But wait! What’s next? There must be more to this than knowing that fact, glorious as that is. Unless something further comes, in which this continual inescapable twoness (between God and myself and between myself and myself) is supplanted by a certain wholeness and eternal (continuous) oneness, I’m still stuck, because what I’ve learned through this valley of self-effort the Lord has taken me through, is that I can do nothing of myself. If that is so, then I likewise cannot operate the life of the Spirit, or by anything I know to do or say, keep myself in it. No, not ever!

The conscious life of the Spirit begins when the Spirit opens our consciousness to the fact that it is forever, “Not I, but He,” and, “the Son can do nothing of Himself … the Father that dwells in me, He does the works!”

The life of the Spirit is always operated by the Spirit, so that we are forever in weakness as the lambs of God. And it is only through this final hump here, which on one side perpetually appears as if we are two, sometimes flesh and sometimes spirit, and through this revelation which comes first as this blinding flash of NO CONDEMNATION that blots out everything else, we come through this portal onto the other side, where we know Christ and ourselves joined as one spirit, so that the life we are now living is Christ, and that He has now appeared here in our form to be in us our All, in all.

We have gone finally now from the law, i.e., knowing “about” God, as if God is an object we could study and analyze, but now having gone over this hump, we come into knowing God, not as an “over there” person we can look at and touch, but as being mixed in union and oneness in that union through Jesus, so that inwardly we now know that we living is He living. One person.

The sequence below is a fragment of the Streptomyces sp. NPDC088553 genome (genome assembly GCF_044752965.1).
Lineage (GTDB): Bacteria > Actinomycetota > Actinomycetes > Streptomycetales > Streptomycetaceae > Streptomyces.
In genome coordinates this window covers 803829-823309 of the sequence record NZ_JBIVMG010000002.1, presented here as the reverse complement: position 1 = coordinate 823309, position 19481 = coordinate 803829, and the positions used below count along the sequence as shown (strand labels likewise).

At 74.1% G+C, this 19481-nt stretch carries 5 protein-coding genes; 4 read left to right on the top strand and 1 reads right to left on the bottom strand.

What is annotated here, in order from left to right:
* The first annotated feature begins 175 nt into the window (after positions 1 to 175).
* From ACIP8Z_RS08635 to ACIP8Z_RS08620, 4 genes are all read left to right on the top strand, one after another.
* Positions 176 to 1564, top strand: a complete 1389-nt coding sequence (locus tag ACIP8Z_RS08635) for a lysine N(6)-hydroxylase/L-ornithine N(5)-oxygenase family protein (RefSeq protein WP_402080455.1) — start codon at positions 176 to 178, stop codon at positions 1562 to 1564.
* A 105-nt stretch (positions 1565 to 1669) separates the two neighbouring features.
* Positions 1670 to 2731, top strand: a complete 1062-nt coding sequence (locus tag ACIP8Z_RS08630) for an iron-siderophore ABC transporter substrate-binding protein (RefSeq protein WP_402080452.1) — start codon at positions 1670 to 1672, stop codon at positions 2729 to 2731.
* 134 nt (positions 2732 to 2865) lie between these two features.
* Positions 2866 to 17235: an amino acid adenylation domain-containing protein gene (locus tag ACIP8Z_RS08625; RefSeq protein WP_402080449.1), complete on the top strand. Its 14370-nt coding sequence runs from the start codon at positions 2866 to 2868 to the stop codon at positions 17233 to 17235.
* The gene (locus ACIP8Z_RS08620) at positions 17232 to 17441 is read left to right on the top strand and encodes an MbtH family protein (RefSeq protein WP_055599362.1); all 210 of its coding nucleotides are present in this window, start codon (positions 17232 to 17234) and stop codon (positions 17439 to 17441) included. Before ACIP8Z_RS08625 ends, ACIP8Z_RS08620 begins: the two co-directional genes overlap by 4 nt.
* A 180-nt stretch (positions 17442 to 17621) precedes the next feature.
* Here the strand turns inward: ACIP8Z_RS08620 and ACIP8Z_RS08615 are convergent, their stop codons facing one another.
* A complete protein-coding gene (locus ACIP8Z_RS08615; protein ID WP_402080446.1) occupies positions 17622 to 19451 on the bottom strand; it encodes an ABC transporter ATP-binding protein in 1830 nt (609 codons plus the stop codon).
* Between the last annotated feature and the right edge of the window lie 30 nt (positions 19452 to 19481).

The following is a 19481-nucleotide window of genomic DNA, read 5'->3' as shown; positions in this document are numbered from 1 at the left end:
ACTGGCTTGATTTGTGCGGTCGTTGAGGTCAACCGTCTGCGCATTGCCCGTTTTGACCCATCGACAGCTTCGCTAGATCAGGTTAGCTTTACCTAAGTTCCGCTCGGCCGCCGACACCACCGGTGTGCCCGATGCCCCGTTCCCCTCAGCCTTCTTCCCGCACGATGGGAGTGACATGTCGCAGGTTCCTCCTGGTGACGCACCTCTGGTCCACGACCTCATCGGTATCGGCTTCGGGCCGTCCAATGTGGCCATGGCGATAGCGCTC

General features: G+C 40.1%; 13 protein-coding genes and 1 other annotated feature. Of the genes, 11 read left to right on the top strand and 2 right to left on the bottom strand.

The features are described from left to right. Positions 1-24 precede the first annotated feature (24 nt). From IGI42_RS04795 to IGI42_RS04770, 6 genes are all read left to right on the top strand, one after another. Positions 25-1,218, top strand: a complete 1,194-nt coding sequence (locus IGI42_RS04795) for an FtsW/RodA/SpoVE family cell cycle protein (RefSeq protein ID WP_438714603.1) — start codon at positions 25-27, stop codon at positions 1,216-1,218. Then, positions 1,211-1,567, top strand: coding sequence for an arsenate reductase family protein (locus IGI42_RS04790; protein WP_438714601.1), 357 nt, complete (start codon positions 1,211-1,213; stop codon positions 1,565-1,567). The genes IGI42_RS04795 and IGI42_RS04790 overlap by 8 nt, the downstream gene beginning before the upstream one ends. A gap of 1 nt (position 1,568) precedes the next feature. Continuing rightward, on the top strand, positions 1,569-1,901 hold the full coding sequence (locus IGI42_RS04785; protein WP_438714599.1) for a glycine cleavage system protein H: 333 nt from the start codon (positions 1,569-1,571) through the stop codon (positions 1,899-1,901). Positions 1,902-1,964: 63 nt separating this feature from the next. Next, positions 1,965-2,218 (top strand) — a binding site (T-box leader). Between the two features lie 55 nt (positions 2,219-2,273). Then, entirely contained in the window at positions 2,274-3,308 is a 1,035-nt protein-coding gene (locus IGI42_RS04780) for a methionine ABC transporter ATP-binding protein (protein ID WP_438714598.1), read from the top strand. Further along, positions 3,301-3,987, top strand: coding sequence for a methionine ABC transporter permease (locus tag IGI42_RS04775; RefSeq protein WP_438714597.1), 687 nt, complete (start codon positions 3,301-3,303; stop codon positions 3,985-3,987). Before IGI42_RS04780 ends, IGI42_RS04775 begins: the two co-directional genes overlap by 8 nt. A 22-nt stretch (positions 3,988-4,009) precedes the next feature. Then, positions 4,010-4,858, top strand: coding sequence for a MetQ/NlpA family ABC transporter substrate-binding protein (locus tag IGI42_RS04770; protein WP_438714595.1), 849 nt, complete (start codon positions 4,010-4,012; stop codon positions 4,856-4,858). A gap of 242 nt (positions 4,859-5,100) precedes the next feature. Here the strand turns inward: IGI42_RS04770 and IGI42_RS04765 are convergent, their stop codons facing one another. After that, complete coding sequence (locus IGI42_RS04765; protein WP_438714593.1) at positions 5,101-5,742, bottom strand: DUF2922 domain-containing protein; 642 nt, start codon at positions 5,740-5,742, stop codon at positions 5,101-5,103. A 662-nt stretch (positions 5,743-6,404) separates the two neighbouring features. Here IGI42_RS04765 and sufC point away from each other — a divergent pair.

All our lives God has spoken to us and in us in various ways, drawing us to Himself in order to reveal the Son in us. Every moment God’s true heart has been saying to us, “You are my beloved son,” even if for years of our lives we could not hear the voice. But all that time He has unfailingly, little by little, in every circumstance and event of our lives, been perfectly drawing us into Himself in order to reveal in us His love.

And now here, as we are coming into this life that is Christ’s LIFE being lived out and expressed in the world through and AS our humanity, the greatest shockwave ever hits our mortality, swallowing it up into life, as we for the first time hear in ourselves, the Word which God has eternally been saying of us, “You are released from death, and have passed forever into my Life. You may rest from your labors in Me, knowing that I will only be in you life everlasting.”

Suddenly everything in the universe turns around and changes. The music changes keys.

You have found favor! There is One Who sees you and delights in you!

How could that be for one such as I? Only God knows, but here you are, now delivered from the law, now delivered from the self-efforts of a falsely independent self and all its tricks and foibles, now delivered by great wonders out of darkness into light, here right now you are, called and chosen of God, to bear His name and light in fear and trembling into the world.

The handwriting of ordinances, which was against us, has been removed, nailed to His cross, and with it the condemnation it brought us all our lives has likewise gone back into the pit from which it came.

And the word of NO condemnation is the portal, the announcement, of that which is to come, because condemnation is that last little bit that has been about “me,” and from now on we move away from “me” in the life of the Spirit. As we become settled in who we are – Christ living as us – we move into an entirely “for others” life, out of the spontaneity of the Spirit who keeps all these things happening. We no longer accept any such thing as "condemnation" because we are He living as us, who is always the "beloved Son," in whom the Father is always pleased.



Next: We try to make it to Romans 8:2 and maybe beyond in our next discussion of “Saints, Not Sinners.”